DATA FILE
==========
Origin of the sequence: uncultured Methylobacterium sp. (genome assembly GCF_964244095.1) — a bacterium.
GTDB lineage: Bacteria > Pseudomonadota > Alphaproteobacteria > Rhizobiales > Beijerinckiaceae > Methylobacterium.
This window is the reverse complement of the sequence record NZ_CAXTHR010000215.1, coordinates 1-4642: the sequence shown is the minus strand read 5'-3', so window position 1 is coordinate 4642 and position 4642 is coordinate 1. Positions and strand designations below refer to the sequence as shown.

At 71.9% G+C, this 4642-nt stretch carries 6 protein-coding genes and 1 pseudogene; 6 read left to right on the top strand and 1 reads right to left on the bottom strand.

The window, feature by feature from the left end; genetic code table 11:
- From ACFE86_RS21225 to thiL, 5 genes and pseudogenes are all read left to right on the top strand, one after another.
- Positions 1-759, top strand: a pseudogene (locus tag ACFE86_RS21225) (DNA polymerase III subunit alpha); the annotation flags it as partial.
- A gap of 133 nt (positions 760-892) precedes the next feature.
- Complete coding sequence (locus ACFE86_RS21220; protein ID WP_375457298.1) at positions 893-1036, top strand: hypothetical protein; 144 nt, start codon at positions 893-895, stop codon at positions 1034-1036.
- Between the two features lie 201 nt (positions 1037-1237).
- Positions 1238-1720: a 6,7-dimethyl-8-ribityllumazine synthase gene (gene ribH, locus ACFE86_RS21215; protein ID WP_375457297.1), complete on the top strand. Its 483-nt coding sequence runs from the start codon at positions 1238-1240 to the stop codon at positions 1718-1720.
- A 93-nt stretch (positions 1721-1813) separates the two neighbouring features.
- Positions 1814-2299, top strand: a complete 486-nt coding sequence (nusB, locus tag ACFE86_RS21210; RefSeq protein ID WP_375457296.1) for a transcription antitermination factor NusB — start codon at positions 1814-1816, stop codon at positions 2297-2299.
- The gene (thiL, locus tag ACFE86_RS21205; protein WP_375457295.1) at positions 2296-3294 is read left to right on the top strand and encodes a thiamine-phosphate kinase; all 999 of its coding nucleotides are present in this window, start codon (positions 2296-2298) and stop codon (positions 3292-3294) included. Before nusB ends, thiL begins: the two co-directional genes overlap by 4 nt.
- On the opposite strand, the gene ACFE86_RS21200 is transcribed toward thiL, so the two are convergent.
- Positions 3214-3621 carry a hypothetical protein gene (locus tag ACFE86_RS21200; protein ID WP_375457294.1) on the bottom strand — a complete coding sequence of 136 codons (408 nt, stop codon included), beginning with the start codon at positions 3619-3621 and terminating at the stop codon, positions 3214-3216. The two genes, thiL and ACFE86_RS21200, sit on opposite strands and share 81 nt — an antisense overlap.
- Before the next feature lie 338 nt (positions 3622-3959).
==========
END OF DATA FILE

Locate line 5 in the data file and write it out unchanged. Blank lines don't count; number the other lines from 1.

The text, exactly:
The window, feature by feature from the left end; genetic code table 11: